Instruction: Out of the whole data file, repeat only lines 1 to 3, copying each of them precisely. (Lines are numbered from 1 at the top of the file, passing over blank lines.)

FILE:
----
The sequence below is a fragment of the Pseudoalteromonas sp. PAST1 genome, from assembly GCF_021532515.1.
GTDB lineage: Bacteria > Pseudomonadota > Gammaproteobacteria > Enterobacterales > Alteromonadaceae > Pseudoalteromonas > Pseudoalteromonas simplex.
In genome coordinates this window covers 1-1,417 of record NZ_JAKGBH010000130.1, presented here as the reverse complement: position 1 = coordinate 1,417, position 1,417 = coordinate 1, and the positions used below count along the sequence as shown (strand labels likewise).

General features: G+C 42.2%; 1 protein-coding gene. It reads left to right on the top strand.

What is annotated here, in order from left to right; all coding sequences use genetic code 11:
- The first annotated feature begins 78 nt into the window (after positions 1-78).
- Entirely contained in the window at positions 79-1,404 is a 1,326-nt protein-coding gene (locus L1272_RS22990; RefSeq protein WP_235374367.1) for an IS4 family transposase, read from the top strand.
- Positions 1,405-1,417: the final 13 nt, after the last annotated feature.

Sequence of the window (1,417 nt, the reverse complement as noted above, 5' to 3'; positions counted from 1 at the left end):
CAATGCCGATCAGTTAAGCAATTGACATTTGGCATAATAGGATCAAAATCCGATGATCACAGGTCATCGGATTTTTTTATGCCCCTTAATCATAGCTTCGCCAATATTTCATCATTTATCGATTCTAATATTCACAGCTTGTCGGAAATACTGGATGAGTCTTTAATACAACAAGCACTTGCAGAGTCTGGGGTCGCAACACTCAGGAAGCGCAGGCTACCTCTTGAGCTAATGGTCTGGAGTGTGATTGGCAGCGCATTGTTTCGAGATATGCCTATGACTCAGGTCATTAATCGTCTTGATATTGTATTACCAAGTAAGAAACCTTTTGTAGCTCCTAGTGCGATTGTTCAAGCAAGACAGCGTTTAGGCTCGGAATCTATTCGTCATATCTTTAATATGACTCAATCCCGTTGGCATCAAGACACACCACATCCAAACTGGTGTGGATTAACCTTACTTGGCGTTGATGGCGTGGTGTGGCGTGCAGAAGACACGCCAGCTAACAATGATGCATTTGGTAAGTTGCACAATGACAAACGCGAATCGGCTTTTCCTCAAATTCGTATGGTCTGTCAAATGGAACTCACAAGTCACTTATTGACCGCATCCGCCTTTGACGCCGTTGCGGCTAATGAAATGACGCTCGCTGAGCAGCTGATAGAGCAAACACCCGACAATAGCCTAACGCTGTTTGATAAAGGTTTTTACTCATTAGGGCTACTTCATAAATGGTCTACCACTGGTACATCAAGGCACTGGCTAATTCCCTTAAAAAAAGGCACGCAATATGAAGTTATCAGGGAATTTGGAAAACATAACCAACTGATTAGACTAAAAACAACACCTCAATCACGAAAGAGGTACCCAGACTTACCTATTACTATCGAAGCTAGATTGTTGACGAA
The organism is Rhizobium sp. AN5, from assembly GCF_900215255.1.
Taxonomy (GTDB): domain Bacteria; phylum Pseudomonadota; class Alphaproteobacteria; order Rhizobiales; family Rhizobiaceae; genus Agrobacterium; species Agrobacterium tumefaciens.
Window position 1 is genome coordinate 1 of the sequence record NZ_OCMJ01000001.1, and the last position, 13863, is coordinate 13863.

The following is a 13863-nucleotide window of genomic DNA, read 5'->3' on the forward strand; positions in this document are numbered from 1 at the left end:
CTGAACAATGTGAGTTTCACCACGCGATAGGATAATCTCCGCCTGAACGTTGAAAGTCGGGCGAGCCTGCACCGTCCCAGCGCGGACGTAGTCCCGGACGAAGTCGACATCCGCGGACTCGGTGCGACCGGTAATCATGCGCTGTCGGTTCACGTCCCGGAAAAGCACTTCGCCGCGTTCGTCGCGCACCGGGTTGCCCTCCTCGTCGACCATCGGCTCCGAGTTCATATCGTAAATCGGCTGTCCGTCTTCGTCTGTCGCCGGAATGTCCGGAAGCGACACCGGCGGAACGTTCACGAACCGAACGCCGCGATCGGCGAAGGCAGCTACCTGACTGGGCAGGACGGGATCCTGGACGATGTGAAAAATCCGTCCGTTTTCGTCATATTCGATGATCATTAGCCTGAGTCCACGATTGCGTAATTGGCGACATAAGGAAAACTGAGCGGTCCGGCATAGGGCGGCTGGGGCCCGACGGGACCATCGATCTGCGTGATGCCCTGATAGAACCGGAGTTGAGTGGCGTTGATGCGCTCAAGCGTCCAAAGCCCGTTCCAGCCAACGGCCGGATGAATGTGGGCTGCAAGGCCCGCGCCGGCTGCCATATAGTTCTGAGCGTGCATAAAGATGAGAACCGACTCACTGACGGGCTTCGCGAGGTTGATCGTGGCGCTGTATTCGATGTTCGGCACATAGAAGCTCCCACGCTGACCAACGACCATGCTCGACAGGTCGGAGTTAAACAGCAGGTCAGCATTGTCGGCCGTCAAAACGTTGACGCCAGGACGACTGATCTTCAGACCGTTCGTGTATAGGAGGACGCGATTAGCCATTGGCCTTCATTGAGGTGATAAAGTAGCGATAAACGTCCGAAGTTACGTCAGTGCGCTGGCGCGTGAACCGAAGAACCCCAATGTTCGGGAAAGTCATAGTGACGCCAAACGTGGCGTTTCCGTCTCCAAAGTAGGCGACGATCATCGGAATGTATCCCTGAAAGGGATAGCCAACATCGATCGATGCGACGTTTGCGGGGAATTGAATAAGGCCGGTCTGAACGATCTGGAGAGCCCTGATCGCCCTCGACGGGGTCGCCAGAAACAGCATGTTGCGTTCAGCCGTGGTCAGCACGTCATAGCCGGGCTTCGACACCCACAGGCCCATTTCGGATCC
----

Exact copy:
The sequence below is a fragment of the Pseudoalteromonas sp. PAST1 genome, from assembly GCF_021532515.1.
GTDB lineage: Bacteria > Pseudomonadota > Gammaproteobacteria > Enterobacterales > Alteromonadaceae > Pseudoalteromonas > Pseudoalteromonas simplex.
In genome coordinates this window covers 1-1,417 of record NZ_JAKGBH010000130.1, presented here as the reverse complement: position 1 = coordinate 1,417, position 1,417 = coordinate 1, and the positions used below count along the sequence as shown (strand labels likewise).